What this article leads me to think is that even as an adult, we want someone to seek to determine what our feelings and inner thoughts are, and when that doesn’t happen, we withdraw again. In the case of Martin Ellingham (or Louisa, for that matter), childhood has inclined him to be protective of his inner thoughts and feelings. Now that he’s married, he continues to safeguard himself even though he would really like to know that his feelings are important enough for someone to want to draw them out.

That is the dilemma for Louisa. How much pressure should anyone put on a spouse to share his/her inner thoughts? How hard is it to drop one’s own protective barriers and express those innermost feelings, perhaps leaving oneself exposed or probing too deeply into one’s partner’s emotions?

Originally posted 2015-07-17 11:11:07.

Depression, it’s complicated

Santa suggested reading this article about depression and I agree that it’s a great explanation about the difficulties in diagnosing depression and in treating it.

I particularly liked the section on how depression could result from habit formation and that, according to neuroscientist Marc Lewis, “as time goes on you build your prison by continually repeating those particular thoughts. Until that becomes your mental world.”

See what you all think.

Originally posted 2015-07-15 09:29:59.

Is Martin Depressed?

I am ready to return to posts about the many topics of interest we have explored previously. The first subject I find fascinating is whether we are correct in diagnosing ME as suffering from Major Depressive Disorder. Of course, the reason I came to this question is by reading an article in the NYTimes in March that mentions accelerated experiential dynamic psychotherapy. This type of therapy is new to me, although the therapists in our group may be familiar with it. The article is intriguing, however, because of the example used.

The patient in the article had been diagnosed with intractable depression and “he had been through cognitive behavioral therapy, psychoanalytic psychotherapy, supportive therapy and dialectical behavioral therapy” without success. He had also been medicated without a significant change other than intolerable side effects. Most importantly, he had grown up in a very detached and cold family atmosphere. The therapist recalls that “Brian had few memories of being held, comforted, played with or asked how we was doing.”

The therapist writes: “Based on what he (Brian) told me, I decided to treat him as a survivor of childhood neglect — a form of trauma. Even when two parents live under the same roof and provide the basics of care like food, shelter and physical safety, as Brian’s parents had, the child can be neglected if the parents do not bond emotionally with him.” It is the emotional engagement that is so important to children.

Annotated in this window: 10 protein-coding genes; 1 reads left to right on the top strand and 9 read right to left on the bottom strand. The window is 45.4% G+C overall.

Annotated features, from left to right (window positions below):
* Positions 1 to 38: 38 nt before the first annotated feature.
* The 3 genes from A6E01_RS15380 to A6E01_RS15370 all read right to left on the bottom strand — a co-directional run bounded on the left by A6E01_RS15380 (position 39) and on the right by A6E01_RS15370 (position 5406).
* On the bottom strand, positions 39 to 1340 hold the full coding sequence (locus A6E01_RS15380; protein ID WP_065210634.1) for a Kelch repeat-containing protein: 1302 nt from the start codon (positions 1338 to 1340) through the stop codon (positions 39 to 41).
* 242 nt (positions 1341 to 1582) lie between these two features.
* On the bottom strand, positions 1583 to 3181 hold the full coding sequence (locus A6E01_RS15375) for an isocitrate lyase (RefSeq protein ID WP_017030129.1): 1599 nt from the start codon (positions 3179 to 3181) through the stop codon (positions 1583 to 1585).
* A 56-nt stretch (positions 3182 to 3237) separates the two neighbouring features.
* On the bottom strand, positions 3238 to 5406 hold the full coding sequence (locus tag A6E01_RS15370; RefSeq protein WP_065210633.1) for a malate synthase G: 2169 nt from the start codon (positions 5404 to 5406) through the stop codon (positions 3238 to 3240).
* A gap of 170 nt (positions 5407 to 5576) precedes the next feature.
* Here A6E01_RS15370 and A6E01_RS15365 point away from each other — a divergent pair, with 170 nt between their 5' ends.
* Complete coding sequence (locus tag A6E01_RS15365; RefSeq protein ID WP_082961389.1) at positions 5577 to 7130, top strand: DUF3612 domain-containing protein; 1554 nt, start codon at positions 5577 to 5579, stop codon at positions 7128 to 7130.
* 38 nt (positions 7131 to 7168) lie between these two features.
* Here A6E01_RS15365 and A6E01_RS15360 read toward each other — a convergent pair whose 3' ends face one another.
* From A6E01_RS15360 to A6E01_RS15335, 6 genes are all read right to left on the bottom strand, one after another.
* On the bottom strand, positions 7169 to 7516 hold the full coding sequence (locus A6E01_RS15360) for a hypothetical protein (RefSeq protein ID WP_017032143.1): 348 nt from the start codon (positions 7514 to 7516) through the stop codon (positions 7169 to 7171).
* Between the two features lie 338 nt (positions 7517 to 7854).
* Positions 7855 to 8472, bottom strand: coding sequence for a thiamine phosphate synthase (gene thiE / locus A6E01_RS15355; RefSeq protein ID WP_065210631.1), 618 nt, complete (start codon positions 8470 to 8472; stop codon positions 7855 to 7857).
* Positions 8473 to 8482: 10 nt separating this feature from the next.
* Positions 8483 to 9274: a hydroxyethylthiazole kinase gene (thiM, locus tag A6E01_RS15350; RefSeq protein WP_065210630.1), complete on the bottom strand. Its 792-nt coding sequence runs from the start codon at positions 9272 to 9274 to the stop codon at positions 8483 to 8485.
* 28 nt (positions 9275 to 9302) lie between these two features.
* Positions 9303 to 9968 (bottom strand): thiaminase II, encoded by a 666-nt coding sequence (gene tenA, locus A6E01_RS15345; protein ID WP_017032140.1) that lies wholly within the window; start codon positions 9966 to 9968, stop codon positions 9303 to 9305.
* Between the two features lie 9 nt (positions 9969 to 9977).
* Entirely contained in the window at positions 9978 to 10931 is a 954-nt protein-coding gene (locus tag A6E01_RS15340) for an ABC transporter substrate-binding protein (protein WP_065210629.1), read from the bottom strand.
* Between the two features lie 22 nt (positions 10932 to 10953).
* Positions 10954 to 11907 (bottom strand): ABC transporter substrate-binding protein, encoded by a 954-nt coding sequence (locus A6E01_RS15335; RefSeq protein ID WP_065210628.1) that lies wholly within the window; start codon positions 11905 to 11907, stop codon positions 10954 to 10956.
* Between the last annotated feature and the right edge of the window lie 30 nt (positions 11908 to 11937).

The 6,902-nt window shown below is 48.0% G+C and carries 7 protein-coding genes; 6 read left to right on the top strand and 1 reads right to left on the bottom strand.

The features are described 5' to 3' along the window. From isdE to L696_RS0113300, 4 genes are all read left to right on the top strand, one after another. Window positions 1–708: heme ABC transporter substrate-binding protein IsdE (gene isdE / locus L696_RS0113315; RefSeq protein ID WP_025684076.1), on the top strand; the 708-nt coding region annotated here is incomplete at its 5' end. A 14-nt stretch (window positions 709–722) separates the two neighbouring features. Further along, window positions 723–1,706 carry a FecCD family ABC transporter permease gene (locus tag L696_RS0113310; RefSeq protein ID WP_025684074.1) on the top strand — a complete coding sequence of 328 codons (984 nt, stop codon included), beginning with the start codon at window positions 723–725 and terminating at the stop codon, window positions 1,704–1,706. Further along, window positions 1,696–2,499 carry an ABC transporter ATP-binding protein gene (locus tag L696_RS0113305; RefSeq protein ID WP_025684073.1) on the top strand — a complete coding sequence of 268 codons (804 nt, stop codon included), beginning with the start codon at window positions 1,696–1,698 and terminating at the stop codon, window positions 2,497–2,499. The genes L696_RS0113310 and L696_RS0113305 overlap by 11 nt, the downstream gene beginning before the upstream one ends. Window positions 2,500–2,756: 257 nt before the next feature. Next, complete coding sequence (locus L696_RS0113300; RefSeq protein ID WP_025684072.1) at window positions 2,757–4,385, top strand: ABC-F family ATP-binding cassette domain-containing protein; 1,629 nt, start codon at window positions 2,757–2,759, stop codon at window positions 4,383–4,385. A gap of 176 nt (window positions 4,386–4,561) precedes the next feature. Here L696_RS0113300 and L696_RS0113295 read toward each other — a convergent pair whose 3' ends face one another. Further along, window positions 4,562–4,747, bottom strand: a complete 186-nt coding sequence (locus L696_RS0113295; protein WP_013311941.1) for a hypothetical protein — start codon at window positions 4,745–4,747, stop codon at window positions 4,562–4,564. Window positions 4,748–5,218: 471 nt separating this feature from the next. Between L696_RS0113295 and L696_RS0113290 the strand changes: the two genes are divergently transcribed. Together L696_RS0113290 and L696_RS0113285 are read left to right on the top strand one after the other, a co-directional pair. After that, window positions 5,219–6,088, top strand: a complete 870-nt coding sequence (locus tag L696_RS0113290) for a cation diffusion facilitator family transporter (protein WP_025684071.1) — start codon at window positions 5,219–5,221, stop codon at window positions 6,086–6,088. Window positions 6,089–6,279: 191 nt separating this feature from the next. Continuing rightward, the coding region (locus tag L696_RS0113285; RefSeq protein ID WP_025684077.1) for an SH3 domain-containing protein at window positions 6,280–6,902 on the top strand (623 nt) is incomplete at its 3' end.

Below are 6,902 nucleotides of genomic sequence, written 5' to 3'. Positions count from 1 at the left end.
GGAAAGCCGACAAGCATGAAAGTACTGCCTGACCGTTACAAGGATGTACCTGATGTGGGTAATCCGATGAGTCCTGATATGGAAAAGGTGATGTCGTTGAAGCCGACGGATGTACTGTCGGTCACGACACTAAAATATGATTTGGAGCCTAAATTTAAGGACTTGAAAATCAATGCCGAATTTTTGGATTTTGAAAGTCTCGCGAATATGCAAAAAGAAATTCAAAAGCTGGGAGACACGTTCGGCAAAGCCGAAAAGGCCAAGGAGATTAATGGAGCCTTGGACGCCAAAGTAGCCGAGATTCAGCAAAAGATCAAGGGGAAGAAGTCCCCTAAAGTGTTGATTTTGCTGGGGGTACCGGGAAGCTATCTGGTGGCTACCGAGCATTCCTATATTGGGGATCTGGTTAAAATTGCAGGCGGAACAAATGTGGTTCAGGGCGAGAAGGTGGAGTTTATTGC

The therapist goes on to say: “One innate response to this type of environment is for the child to develop chronic shame. He interprets his distress, which is caused by his emotional aloneness, as a personal flaw. He blames himself for what he is feeling and concludes that there must be something wrong with him. This all happens unconsciously. For the child, shaming himself is less terrifying than accepting that his caregivers can’t be counted on for comfort or connection.”

Furthermore, this therapist explains that “to understand Brian’s type of shame, it helps to know that there are basically two categories of emotions. There are core emotions, like anger, joy and sadness, which when experienced viscerally lead to a sense of relief and clarity (even if they are initially unpleasant). And there are inhibitory emotions, like shame, guilt and anxiety, which serve to block you from experiencing core emotions…Children with too much shame grow up to be adults who can no longer sense their inner experiences. They learn not to feel, and they lose the ability to use their emotions as a compass for living. “

This description strikes me as being analogous to what we’ve been told about Martin’s childhood and what we see in his behavior as an adult. (Again, I am not proposing that the writers thought this all through when they created the character of Martin Ellingham. I am simply continuing to do more armchair analysis.) The portrayal of ME is weighted more towards the inhibitory emotions in general, although we’ve seen occasions during which he has appeared either joyful or sad, e.g. when he holds Louisa’s hand after the concert or when she accepts his proposal of marriage, and when Louisa tells him she doesn’t want to see him anymore. By the end of S6, ME has begun to experience many of the core emotions, particularly joyfulness and sadness. We know he feels joy during his wedding ceremony and the initial arrival at the lodge, and we know he’s sad during much of the latter episodes, but most especially when Louisa tells him she’s going to Spain and departs for the airport. (We see him tearful in the hospital following the AVM operation, and that’s a sign that he has begun to be in touch with his core emotions even though his tears are due to a mixture of relief and concern.) We may see him squashing his core feelings at the very end of S6 when he once again has trouble expressing any emotion in Louisa’s presence, but at least we know he can access his core emotions.